Corona Daily Independent, August 31, 1956

Corona Daily Independent

August 31, 1956

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Issue date: Friday, August 31, 1956

Pages available: 10

Previous edition: Thursday, August 30, 1956

Next edition: Tuesday, September 4, 1956 - Used by the World's Finest Libraries and Institutions
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Publication name: Corona Daily Independent

Location: Corona, California

Pages available: 135,933

Years available: 1913 - 1977

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All text in the Corona Daily Independent August 31, 1956, Page 1.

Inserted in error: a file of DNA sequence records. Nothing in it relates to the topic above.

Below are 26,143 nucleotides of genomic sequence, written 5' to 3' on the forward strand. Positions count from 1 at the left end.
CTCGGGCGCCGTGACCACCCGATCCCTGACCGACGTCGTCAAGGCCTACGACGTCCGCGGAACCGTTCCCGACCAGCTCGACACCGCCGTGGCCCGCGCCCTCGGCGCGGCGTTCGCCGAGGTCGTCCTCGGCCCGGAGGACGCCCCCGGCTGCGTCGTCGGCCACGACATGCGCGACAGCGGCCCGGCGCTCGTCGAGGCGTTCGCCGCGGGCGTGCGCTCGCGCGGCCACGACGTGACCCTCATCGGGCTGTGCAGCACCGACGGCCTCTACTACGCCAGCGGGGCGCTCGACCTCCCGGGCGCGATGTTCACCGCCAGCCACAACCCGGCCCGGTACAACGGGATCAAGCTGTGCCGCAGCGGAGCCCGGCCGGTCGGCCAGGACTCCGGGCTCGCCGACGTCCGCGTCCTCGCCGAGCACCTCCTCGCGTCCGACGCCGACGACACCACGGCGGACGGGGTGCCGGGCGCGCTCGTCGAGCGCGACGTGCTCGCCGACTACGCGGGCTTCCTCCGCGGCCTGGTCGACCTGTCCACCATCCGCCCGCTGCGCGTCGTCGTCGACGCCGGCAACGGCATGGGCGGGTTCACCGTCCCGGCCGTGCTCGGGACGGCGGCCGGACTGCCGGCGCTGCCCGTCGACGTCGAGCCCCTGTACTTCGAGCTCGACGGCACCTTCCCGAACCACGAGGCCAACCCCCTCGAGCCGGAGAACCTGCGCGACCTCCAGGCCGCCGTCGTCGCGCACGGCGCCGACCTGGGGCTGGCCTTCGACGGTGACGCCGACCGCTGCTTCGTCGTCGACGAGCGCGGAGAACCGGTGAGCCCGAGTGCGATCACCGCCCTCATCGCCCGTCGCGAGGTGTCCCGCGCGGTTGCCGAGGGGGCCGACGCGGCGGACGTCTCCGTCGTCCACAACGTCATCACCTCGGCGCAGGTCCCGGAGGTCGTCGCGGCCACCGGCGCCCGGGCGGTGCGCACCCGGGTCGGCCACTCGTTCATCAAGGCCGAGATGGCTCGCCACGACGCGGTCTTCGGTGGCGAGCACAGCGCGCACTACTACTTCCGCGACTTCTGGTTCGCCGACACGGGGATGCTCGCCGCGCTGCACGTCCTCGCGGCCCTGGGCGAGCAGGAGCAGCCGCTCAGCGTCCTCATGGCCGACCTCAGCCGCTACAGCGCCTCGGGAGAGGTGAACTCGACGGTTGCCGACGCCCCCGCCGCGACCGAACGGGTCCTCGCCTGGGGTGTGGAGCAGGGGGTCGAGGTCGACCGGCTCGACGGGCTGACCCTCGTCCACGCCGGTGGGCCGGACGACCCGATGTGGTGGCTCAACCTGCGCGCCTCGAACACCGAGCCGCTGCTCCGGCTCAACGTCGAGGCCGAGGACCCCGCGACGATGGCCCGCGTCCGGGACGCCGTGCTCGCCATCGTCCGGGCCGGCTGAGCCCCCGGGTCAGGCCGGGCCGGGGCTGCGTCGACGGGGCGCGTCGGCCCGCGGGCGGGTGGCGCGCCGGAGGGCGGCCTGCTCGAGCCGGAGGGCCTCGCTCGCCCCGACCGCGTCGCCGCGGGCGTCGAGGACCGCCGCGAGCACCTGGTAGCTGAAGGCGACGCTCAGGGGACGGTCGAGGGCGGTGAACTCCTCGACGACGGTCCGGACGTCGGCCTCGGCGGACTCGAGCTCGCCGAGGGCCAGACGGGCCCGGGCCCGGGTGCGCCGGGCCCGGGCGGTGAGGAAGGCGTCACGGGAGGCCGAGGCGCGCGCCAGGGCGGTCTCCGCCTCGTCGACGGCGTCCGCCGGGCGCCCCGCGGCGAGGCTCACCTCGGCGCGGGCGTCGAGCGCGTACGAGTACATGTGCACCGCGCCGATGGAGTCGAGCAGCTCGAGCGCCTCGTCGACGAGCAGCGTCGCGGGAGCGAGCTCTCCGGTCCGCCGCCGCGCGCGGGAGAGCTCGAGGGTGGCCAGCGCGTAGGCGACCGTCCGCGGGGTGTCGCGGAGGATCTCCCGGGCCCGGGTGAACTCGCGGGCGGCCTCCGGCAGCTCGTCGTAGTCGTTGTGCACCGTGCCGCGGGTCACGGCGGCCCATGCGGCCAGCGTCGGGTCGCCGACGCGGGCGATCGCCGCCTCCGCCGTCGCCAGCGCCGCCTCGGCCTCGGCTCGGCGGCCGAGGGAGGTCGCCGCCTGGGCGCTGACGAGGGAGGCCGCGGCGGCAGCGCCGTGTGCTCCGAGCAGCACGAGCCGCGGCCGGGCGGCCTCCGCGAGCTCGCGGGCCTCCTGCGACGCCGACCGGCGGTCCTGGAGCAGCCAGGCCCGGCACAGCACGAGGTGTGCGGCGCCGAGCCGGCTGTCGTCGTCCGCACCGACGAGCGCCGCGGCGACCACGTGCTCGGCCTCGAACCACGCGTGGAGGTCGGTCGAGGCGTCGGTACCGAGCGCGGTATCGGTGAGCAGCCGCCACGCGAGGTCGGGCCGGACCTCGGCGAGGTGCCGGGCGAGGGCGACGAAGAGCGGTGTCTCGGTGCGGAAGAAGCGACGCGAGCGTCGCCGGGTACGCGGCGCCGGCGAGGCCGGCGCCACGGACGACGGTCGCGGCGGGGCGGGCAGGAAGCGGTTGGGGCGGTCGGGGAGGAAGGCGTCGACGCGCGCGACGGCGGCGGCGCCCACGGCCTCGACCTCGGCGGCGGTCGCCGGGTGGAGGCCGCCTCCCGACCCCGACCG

Corona Daily Independent (Newspaper) - August 31, 1956, Corona, California WEATHER High cloudiness Saturday but clearing Sunday and Monday, when it will be warmer. Temperatures Noon tpday, 68; low, 57. Yesterday's high, 78. VOL.56 7 CENTS CORONA, CALIF. PHONE 1234 Sii|»^liif WWf W« Mkv« MfU Oppesiiif What W« Ml«v» Wiwf m • m mDale Carnegie Expert Speaks To Lions ClubTells Students How to Get Most Good From Attending CoUege An easy-to-take, capsult lesson in the Dale Carnegie course was presented at yesterday's luncheon meeting of. the Corona Lions club by Irving R. Susskind, Dale Carnegie representative from Pomona. His appearance here was arranged by Ronnie Poelstra, program chairman for yesterday's meeting. Mr. Susskind's remarks were especially timely at the meeting yesterday because Lions club members who have sons and daughters going to college had their grownup children as their guests and many of Mr. Susskind's remarks were aimed at the value of learning to get along with people at the same time you are receiving an academic education in college. He pointed out that a good education cannot be fully utilized unless the individual knows how to get along with other people and knows how to assert himself for leadership. Mr. Susskind has been active as an instructor in the Dale Carnegie personality courses for 10 years and his speech yesterday was an in-the-flesh demonstration of the Dale Carnegie technique. However, the technique was not barefacedly evident—except for the fact that his listeners could not help but be awart that he was a Dale Carnegie instructor and therefore could not help but be on the lookout for greater polish than is found in most speakers. They were not disappointed, either, because the polish wo!s tiiere—in a nice, un-obstrustive way, which gave his listeners the feeling that the speaker was truly relaxed and informal. Published Daily for 42 Years Tomorrow's Headlines Today FRIDAY, AUGUST 31. 1956. Boon to Students Mr. Susskind reported that a number of college students take the Dale Carnegie course during the summer vacation period in or-: der to furthei- their advonsenient^^egt in Y^l^afion. the campus and on the campus and to prepare themselves for moi'e effectual careers when they finish school. He told of one 15-year-old boy who took the course and when he was graduated from high school he was offered $10,000 worth of scholarships. He .'-■tressed the importance of being able to get along with other people and the value of being able tu t lipi ess one's view effectively and intelligently. But'Aiore than that, lie put across the idea that it is- of vital importance to let otlHT people know that their work and their efforts are appreciated. It is easy to give criticism but, somehow, more difficult to give when it is deserved. He pointed out the importance of giving praise to membeis of your own family instiiad of just taking them for granted. Mr. Susskind said that he could appreciate this most forcefully because in the early years of his life he was given to "needling" people and he didn't realize that he was hurting both theni and himself by this vicious habit. NaturaL Hunger "When yoi; criticize a person you ar chipping away at a bit of his life and i! enough people do this constan! ly, pretty soon there is iiotiiing left of that person. Some people even are driven to suicide because they think that nobody appixciates them, nobody cares if tliey live or die. liveryone has a natur;il hunger to be appreciated a;i you will be a better and a happier person if you'^let those around yiiu know that you believe their deeds and efforts are worthwhile." President Charles Sciioenherr conducted the meeting and introduced the students present at the meeting, including his son, Allan. Tlie students and their fathers are pk^tured in the photo accompanying tl'is article. Yesterday's i)rize went to Ken Ihomas. SUNDAY AND MONDAY DUE TO BE WARMER While cool weather continued locally the five-day forecast issued today promises that temperatures will be slightly above normal over the Labor Day weekend and that iJiere will be no preciptation. There will bo some cloudiness through Saturday and Sunday mornings with daytimes clear. The beaches will bo cloudy mornings and clear later with high tomperatiire near 75 and water temperature 68 today. Temperatures Oj' over 100 in the upper valleys and up to 106 in the lower valleys are forecast. Hig Piney Valley, Wyoming, with 18 degrees or 13 below freezing set' the low of the season vviiile Fort Sill and Ilobart, Okla., with 109- degrees, were the hot- Banker to Address Chamber of Commerce At Noon Wednesday A riiembeiship luncheon will be held next Wednesday, at the Hickory [5arl)etue r(;staurant at noon. The speaker will be Kobi-it P. Williamsiin, assist vice president of the ('iti/ens National Bank in iveisidf, who will discuss the E( (inornic Trends of this area. RiSf] vations aie imperative. Call :!:iO or 2240, not later than Tuesday, Se|)tember 4. Night and morning low cloudiness will continue west of the coastal mountains in .Southern California through the weekend but a gradual decreasing trend i.s expected .Sunday and Monday. With the decrease in those clouds, afternoon temperatures will become wai'iner in most sections. Moujilain anfl desert regions will contiiiue sunny and warm. LION FATHERS AND COLLEGE ST0bCNTS ~ Members of the Lions club whose sons and daughters are colleqe students brought their youngsters to yesterday's meeting as their guests. From left to right, seated: Gilbert Nutter and his daughter, Diana, who will be a iophomdre at Brigham Young University; Beverly Cropper, who will be a sophomore at Santa Barbara, and "her fatheT, W. A. Cropper; standing: Elvin Downs; Jim Morrell, who will be a senior at USC: John Downs, who will be a freshmen at Menio Park: Frank Morrell; Dick Velthoen, who will be a junior at Oregon State; Eddie Munn, who will be a senior at Standford University; Frank Emerson, Jr., who will ba a senior at Redlands University: Frank Emerson; Allan SchoSn-herr, who will be a ¡unior at USC, and Charlie Schoenherr. (CD! Photo)Cora Hicks, 68, Retired Teacher, Dies SuddenlyWas Believed To Be Making Recovery From Mild Stroke Mrs. Cora M, Hicks, G8, retired Corona teacher, died, unexpectedly last night at the Corona hospital. Mrs. Hicks had suffered a slight stroke at her home at 720 West Si.xth street last Saturday and was High temperatures will range | taken to the Corona hospital. The ' stroke did not cause paralysis and in the 70s along the coast with coastal and intermedi;tte valleys warming into the 80s by .Sunday. Mountain res(jrt areas for the most part will reach high temper-atiu'cs from 75 to 80 degree^ while des(>rf areas will range from the middle ilOs in liighet valleys to near 108 in warmer lower sections. Nevvp(jrt Beach: Air temptira-ture G7, water iemi)erature G8, visibility S miles, surt smooth. she was thought to be getting along well and was expected to be released from the hospital soon. Death came suddenly last night. Mrs. Hicks was born August 23, 1888, in Jamaica, Iowa. She was graduated from Warrensburg, Missouri, State Teachers College in 1907 and taught in Missouri and Walla Walla, Washington, before coming to Corona in 192,3 when she began teaching in the Corona schools. Mrs. Hicks retired from the Corona school system a few years ago because of an eye infection. She underwent operations: on her eyes and was making a nice recovery before she suffered the stroke Saturday. Mrs. Hicks is survived by one son, Clair W. Hicks of Albuquer-gue. New Mexico; one daughter, Mr.«:, Marjorie Dickason, whc*; is in Bangkok, Thailand, where her husband is an educator; three brothers, Le Roy McGee ot Anaheim, Robert McGee of Harrisonville, Missouri; and Charles H, McGiic of Rogers, Arkansas; and two sisters, Mrs, Martha Teeter of Hemet and Mrs. Ivy Nelson of Giants Pass, Oregon. Mrs. Hicks was a member f)f the Nazarene church of Corona. Ininer-al services will be conducted at the Brown and Grimes Funeral Home chapel tomorrow at II a.m. with the Rev. 11, E. Hines of the Riverside Nazarene church officiating. Private interment will follow at Forest Lawn Park in (ilendale, I'riends may call at the Brown and Grimes Funeral Home this evening. '".i^íáíiUi DAILY ANALYSIS OF WORLD NEWS -fta- Cadillac Mountain on Mount Desert Island in Main(! is the highest point on the Atlantic (oast of the United States. It is I,r),30 feet high. The British and French are taking precautions against any possible Egyptian stalling at the upcoming negotiations on the Suez Canal crisis. Britain summoned a conferenc(> of the permanent council of NATO to meet in Paris on Wednesday for a briefing on Suez developments, France moved two divisions to the British base of Cyprus. And Britain reportedly is moving a garii-."ion of men from Gibraltar to a new position, presumably closer to Seez. All these maneuvers point up the opening of talks in t.'airo next Monday between Egyptian President Nasser and a negotiating ccmmittee headed by Australian Prime Minister Robert Menzies. Na.sser already ha.«? .Sho^n .signs that the F^gyptiiuis may try to stidl the negotiations. He issued a mild protest against President i;isen-liovi/er's use of the words "international waterway" in his statement on Wednesday, Nasser seized upon a legalistic technicality when it was obvious in tlie presideiU's statement that lie v.'as viewing the canal in terms of its historic role, in that sense, t!)e Suez truly is and always has been an intenjational watmway. But arguing technicalities is an excellent way of dragging out talks endlessly. The longer the n(,'-gotiations drag on, th(i longer Nasser can delay any military action. And th(; longer that's delayed, the l( ss likely it becomes, l ime is on Nasser's side. Russia Planning Defense Alliance With Egypt to Stir up Suez Canal Crisis Ike Says Russia Fired Amtlier Bofflt Tkursdair LITTLE J. C. HELLAM, two-and-a-half years old, exudes glee as he is surrounded by a few of the many trophies which will be awarded for the parade of the Norco Valley Ftilr tomorrow at 5 p.m. The parade will go down Sixth street in Norco tomorrow as a traditional feature of the Ninth Annual Norco Valley Fair. With J. C. is his sister, Miss Marylee Wagner Young, 13. They are the children of Mrs. Mary Frances Hellam of 1555 Second street, Norco, and the grandchildren of Mr. and Mrs. Harry L. Waqner who are co-chairman of the parade committee. Grand Prize trophies are being donated by Dr. J. W. Kramer, the Corona Boord of Realtors, and the Safeway Store; parade trophies by John Turner of 8 I 6 Sixth street, Norco, and McGregor's Doughnut Shop on Second and Hamner streets; the Grand Marshall award by Kenneth A. Thomas; the Sweepstakes award by the Citizens National Bank; and the Grand Prize by the Bank of Ametica, as well as numerous other prizes. (CDI Photo) Department of Mental Hygiene May Use Funds SACRAMl'NTO (111 — California's mental hospitals have faltered in the program of treatment with new miracle drugs because of confusion and lack of direction, a state senate committee Said. The committee on treatment of mental illness, headed by Senator Alan Short, Stockton (D) said tlx; si.Mtt' had taken an early lead in the program but now was drag-;;in."; its feet. It laid the blame on "(onfusion at the hospital li;vel and lack of direction at the department level." The committee recommended the State Department of Mental Hygiene take some $2.')0,000 in Unused support funds and apply them at onc(! to the purchase of the tiew i diugs, chlorpiomazmet and reser-pine. T1 ; M I' E R AT U U E S E I. SI ; W n I KI ; Boston Denver ......... Kansas City .... Los Angeles ... Minneapohs .... New Oi ie;ins . . N(rw York ...... Salt City ... San (■ I ancisi'o .,, Washington ..... Hiidi l.ow <il . .HI (if) . . ,K() TS .. 'IH (,7 . . 7(i (i:t .. nr, :r/ ! . . , Kl) 7(i ...75 71 . . HO 47 ., . 72 ill ...H'J 7-1 Double Dealing As Reds Talk Ban; Says Treaty Assures Use of Suez WASHINGTON tlt'l — PresiiletU Eisenhower tokl his news confer-(Mice in Washington that the Soviets stagetl another atomic explosion in Southwest Siberia yesterday morning. He said the test was larger than the one conducted in t'- same area last I'riday, Moscow ti ietl to cover up by saying in the official announcement that Russia has repeattHlly proposed a ban on atomic weapons, Mr, Eisenhower pointed out the test as another example of Russian double-dealing, He said it was another demonstration of the way Soviet diplomats talk uj) an atomic weapons ban around the world . , . while their governmeiU proceeds in secrecy, to develop those weapons. Newsmen asked whetlKu' tlu^ continuing Russian tests would bring about a chang(! in U.S. defense planning. Mr. liisenhower said we nnist keep our powder dry. Mr, hasenhower said lu; thonght the United States iind l''.gy|)t are talking at cross-pui'iioses in discussing th(! 1KH8 Suez eanal tn^aty. He said Ihti treaty gav(i other nations the right to use the c:anal but not own it, Suez. Interniitloiui! By i.iiw Ho said ICgypt cannot now or in the fuhife "jeop«tdiie" flu- use of tlH! canal by titlier nations. But he iisserted the United Stales is coin mitted to a peaceful settlement of the cri.sis. The President said he's hopitfiil l'4;ypt will go along with th(! plan to |)ut th(' waterway under international control, Hii steered clear of ([iiestions about AnuMiian re.irtion to the Anglo I'li'iich military buildup now underway in the I'.actern Mediterranean, Mr. l'"isenhower I'epe.ded his stand against barnstorming and whistle-stopping during the cam-pai(',n, btU he indicated Ik' will deliver some key speechi's outsldi! Washington. I'he President said (he entiri! campaign stratei',y still is being plamied. He adih'd that it would hi' ,foolish to say he would oi wimid not do anything specilic lance circumstances might chang.e. He shrugged off the endoi se-of Adlai Stevenson by the AIT.-CIO executive council, sayiii)', lie did not know whether many votes would be swayed by (he endiiise-men(, Mr. lii.'ienhowei pointed out that the A1 1. and CIO se|)aiatcly endorsiid St(iV(Mi,',on in V.V.yi. toninienis on ( ivil Klglits President lusi'iihowi'r also .spoke out on a subject spi I'.idiiig (ension in tin; South, Civil Kiglu.s. He said this is.'iue is so chargiid with emotion that no platform plank could possibly satisfy ev(!iy-body. H(! added that the problem must be met by f',ooi| will, net by and gK.-iit liliow of force. --p .- Air Force To Send Plane to Clinic For Baby, For Operation Oy United F-'M.-i.f. The heart fondition of a Hi-rnontlrold ;.;irl has (ouihed (he heaj( of the Aij' i ojce . . . lieeause .'.he needs .i dclie^ite By UNITED PRESS Reports from Moscow indicate that Russia is planning to make "some form" of defensive alliance with Egypt in the Suez crisis. The dispatches said Russia has decided that the chance of cashing in on the mid-East trouble is too good to miss. President Eisenhower has acted to clear up what he said was a misunderstanding between the United States and Egypt over his statement that the Suez Canal was internationalized in 1888. Mr. Eisenhower told his news conference that Egypt alone has the rights of ownership in the vital waterway, but he said that under the Treaty of 1888, I'.gypt cannot now or in the future jeopardize use of the canal by other nations.EGYPT TO DEMAND DEATH OF 3 BRITONS AS SPIES A Cairo newspapei' said Egyptian officials plan to demand the d(-ath iienalty of three Britons arrested on charges of spying and plotting to overthrow President Nasser, I'.gyptian law provides life in prison for peacetime espionagt", hut the paper said the death penalty will be asked on the technical grounds that Egypt still is at war with Israel,TERRORISTS KILLED IN RIOT AT NICOSIA Two (ireek terrorists, a nursi' and a police sergeant were shot to defith today when n group Of Cypriot terrorists tried to free a prisoner. The shooting occurred in a Nicosia Hospital where the prisoner was l)(!ing treated.Swing To Demos, Stevenson Says; Americans For Democratic Action Back,Adlai-Estes The two to|) Dornoeralle noniincivs are in Chicago today for irnportanl stral(>gy cfiiit'erences witli i)arty leaders, Adlai Stevenson niid lOstes Kefauvcr wound U|) a 5,000 tnile air lour whleli look them into (he Pacific Northwest iuul tlu' deep .South. On Lal)or day, Stevenson will forinaliy op(Mi his canipaigii with a speech at Detroit. Sl(>vens()ii (licked up the backing ol Aniei icans tor IX-mocratlc action today.BRUNETTE, 22, AND MAN, 60, HELD AS SUSPECTS A 22 year .)hl brunelte and her (iO year old male companion were ancsted shortly alter a robbery attempt at a gas station in Log Angeles today. Tlu; two were Idenlified as Chnaldine Davis and,John Hubert Wil.snii, both-of Eos Angeles. Thoy were arrested by officers who heard a broadcast of the description of the suspects who tried to rob Iliehard Heiser, an altendant at u setvlce station. lleiser identltiod Ihoin na the two who drove Into his station, covered him with piatois and ordered to empty the cash drawer. Hclser fled and Hie car drove away.CONNECTS SUSPECTS OF $60,000 BRINKS CASH The jiroseculioii in the Hrlnk's robbery trial at }3oston says It can coimeet .SfiO.OOO in reeoviMi'ii loot to one of tlie eiglit defendant». The money was r(!(!overed ironi a heei' cooler In a contracting oiiice last MPH "OLD FOOL" MOTORISTS FINED $50 Two-middle aged motorlsis were fined $.50 each by a Judge at lirocktoii, Mass., for racing their ears at lit) miles an hour. Said tlH> .judge; "Ther(! ai(i ,just as many old fools on the road as there are young fools,"4 CONVICTS FLEE; ESCAPE IN STOLEN PLANE Two Eos Angeles eonviets and two otIuMs early today fled from a prison road eaini), and escaiied in a stolen airplane. .State prison authorKles said (he four coiivlct.s slipped out ol the Orleans lioiioi' cam)) near 'yreka between niidrdghl and 2 a.m., made their way (o Yicka Alrpoi l, and flew to Medford ,Or. Pilot leader of the flying jailbirds was (h-rald H. Baucum, 21, who ill liM!t deserted fnim the Mai iti«- Coi'iis at .San Diego and stole a plain' in which lie tIew to Eas Vegas, He was serving two sentence« for robbery from ,Saii l''raneisco. Other eonvii ts with him were Charles Moi'gaii, '57, in for robbery, kidnaping ami forgery from Eos Aiigelc,s, Paul Marquez, 26, iiarcolies law violidoi' fKJiii E(js Angeles, and Edward Virgil, 26, Sao ramiuito robber.TELLS SENSATIONS OF DYING AFTER TAKING 29 SLEEPING PILLS, BUT SUICIDE TRY FAILS Alan Adair, .'iO, Hollywood, was foiuid uneoiiselous in the back seal of Ills ear today after he had taken '2!) slee|)lng pills In a suicide attempt. Adair is an NIKMV tt;chmcian. Adair was taken to Santa Monica receiving liOHl)ltal where hi$ eoiidition was called serious, Offii'ers said a note to his wife was found deserlbing his emo-tion.s and sensations as uneoiisciousness apiiroached aftei' swallowing the pills. Adair loimd in a coma in the back seat ol in an open fi<'ld west ot ('cntinel/i lilvd. Adair elutelied his play-hy-p^y note In one hand, and the pic-(urc of a woman and (vv(j cliildii'ii in the other. The note was ad-tijcssed to "Ann." NO DAM Y INDI I'ENDI NT PUBLICATION MONDAY There will be no Corona Daily Imle|)endeiit on .VIonday, l.aboi Day, as idosI piililie offices, stores and busine.sse.s will be ( losed. It you i)iun a iiujtor trip, drive cai eftilly. VENTURA LIMITS ROCK-N-ROLL; MIXING OF ADULTS, TEENAGERS AND ALCOHOL IS PROBLEM heait opei alien to save Ikm lite. Kor k and Hull danee.s are becoming a serious problem In Ven- li((le Car.I Mia Ciiimpton j.'.oi spe (ura, aecordin;; t,, ,Scrgeant Uobert Krupp, Ventura juvenile officer. rial seiyi.e fi<"n the Ma.xwell An ^iiipp .said the niy is eraeking down on the current dance l-orre liase in Alabama. , , ,■ , • ina/e \>y eiiloremg an ordinance barring teenagers from public hild coiiditioii would ' ■ le (-(nil]'.', condition would not permit hei to lui taken on a eoiii-meii lal'airliner from Monlj'onii.-iy, Alabama, (o Rochesler, Mum., to (Ik; May(j Clinic. It was fe.ncd (lia( (he plane iniglit tly (oo high and piove fa(al (o the ebild. So, (111- eliild and her parents were pla( I'd ,d;(i,iid ioi Air l-(irce plane wIik h ni.ide a low li-vd lli;iht (o the Minne >ola hospital. 1 he op(.-iation Will be ijeilorined Sepi IH. danee.s. He said lie was not oijposed to Hock and Roll, but added, "( iiiil it came to town we iie\<.'r had the problem." lb- .said that trouble arises at the dances in mixing adults, teenagers and alccjhoi.FRESNO TO VOTE ON CENTRALIZED GOVERNMENT A new ci(y charter to replace I-T esno's obsolete commission form of goveninient: with "centralized administration" will be placed be* lure voters in the April city election. I'resiio is the only major city in Uie state still under tlie com« niis.siori form of gover.'iment.NORCO VALLEY FAIR AUG. 31. SEPT. 1. 2. 3 ;